|Smart Aarhus, ODAA
|civic media, open data, UI design
While I was in Copenhagen, I attended the Open Data Day hackathon. I decided to work with Open Data Aarhus (a working group of Smart Aarhus), or ODAA, and their excellent collection of open data to investigate the extent of open data and open government Denmark. This trove includes real-time traffic data collected from roadside bluetooth detectors that quantify the number and frequency of cars passing them, providing a metric for congestion. ODAA tasked us to use this open data to address societal challenges, including mobility and pollution.
Passenger vehicles alone contribute over 10% of greenhouse gases in the U.S. Although convenience factors are very influential, perhaps being more aware of the pollution generated by a transportation mode, people would be less inclined to commute by personal passenger vehicles. My concept “Should I pollute today?” would calculate how much greenhouse gas would be released by the user’s choice of transportation, given current traffic conditions, en route to their destination. It received a lot of interest from ODAA, including Michelle Bak Mikkelsen, with whom I conducted an analysis of ODAA and Smart Aarhus’ organization structure.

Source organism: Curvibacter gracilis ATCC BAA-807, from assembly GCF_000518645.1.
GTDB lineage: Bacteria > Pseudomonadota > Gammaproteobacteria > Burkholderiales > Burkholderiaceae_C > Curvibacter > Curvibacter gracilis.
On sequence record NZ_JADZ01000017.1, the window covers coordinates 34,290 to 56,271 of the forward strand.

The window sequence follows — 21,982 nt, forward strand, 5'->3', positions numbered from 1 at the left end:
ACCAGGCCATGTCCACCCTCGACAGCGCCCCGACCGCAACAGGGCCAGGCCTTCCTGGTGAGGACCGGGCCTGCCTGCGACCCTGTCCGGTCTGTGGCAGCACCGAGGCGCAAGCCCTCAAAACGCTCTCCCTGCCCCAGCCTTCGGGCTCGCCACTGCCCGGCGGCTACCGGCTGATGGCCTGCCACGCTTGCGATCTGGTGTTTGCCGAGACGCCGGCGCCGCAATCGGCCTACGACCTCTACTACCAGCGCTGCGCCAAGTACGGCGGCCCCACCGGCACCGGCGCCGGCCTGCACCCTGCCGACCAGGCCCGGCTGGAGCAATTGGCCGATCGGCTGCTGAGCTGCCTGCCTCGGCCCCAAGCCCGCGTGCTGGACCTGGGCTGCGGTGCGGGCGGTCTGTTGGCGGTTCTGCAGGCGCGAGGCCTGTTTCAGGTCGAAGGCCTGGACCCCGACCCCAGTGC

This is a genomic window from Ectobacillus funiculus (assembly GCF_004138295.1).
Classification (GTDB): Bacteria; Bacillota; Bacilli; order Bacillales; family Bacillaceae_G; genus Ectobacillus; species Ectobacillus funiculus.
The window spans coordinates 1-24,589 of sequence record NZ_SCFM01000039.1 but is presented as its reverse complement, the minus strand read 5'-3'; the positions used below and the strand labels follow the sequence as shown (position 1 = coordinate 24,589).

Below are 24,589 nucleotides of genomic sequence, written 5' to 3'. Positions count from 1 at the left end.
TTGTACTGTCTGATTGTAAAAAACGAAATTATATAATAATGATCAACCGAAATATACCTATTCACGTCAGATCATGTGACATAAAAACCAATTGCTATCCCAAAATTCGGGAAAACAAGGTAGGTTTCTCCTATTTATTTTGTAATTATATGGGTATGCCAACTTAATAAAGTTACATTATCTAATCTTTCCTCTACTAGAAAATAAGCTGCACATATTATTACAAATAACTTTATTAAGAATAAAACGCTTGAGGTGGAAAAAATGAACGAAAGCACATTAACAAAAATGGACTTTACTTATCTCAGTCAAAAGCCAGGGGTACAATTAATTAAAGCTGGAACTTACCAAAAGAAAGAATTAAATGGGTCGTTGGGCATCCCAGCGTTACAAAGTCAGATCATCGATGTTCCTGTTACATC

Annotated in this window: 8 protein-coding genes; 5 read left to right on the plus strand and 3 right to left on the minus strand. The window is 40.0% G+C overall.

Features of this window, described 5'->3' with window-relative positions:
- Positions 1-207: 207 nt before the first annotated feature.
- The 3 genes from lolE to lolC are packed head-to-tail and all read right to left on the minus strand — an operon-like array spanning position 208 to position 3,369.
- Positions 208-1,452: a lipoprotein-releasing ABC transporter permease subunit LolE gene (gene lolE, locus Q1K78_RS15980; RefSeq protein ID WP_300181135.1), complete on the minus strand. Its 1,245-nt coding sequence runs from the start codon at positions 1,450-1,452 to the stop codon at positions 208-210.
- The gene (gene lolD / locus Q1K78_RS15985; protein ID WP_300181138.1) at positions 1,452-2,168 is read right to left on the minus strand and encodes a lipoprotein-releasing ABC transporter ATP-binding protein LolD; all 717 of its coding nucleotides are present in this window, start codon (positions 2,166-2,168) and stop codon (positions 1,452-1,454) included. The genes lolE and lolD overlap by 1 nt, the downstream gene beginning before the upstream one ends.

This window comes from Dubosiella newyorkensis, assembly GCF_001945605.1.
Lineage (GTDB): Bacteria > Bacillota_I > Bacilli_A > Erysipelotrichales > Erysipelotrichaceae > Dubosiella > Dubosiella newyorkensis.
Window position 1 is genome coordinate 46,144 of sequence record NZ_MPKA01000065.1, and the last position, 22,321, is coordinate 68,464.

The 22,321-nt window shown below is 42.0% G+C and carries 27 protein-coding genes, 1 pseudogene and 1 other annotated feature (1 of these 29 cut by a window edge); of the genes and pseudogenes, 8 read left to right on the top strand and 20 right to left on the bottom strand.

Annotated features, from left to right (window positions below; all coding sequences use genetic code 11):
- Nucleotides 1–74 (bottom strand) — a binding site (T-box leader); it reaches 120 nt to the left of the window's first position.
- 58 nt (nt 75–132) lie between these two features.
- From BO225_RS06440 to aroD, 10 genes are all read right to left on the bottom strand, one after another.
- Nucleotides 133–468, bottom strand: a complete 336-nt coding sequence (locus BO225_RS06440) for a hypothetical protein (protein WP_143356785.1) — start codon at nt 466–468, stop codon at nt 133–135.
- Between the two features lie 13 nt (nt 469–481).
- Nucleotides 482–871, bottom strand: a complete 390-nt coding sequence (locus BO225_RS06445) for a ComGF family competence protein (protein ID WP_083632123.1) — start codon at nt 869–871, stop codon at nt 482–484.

The concept would ideally be integrated into an existing directions/routing service, since very little information is displayed. When the user requests a route to their destination and mode of transportation (e.g. car, bus, train, bike), the service would fetch the traffic data from ODAA and calculate the amount of pollution generated en route. It could also suggest an alternative, less pollutant mode if convenience were the only obstacle (i.e. the user is within acceptable distance and able to access that mode).
The calculation is based on current vehicle speeds on each segment of the route, calculated by some heuristic analysis of how frequently a bluetooth signal is detected at that time compared with other times. With the vehicle speed of each segment, the EPA’s Motor Vehicle Emission Simulator could estimate the pollution generated by the user’s chosen mode of transportation. Without knowing the actual condition and type of vehicle, the estimate can vary widely but will differ greatly compared to public transportation. Naturally, walking or biking would be the optimal choice when considering pollution, but it would only be suggested if the routing service determines it is feasible (e.g. not a 3-hour walk) and safe (e.g. not biking on a 6-lane highway). In this way, this concept would best serve a comparative decision-making feature to an existing service rather than a standalone quantified self app.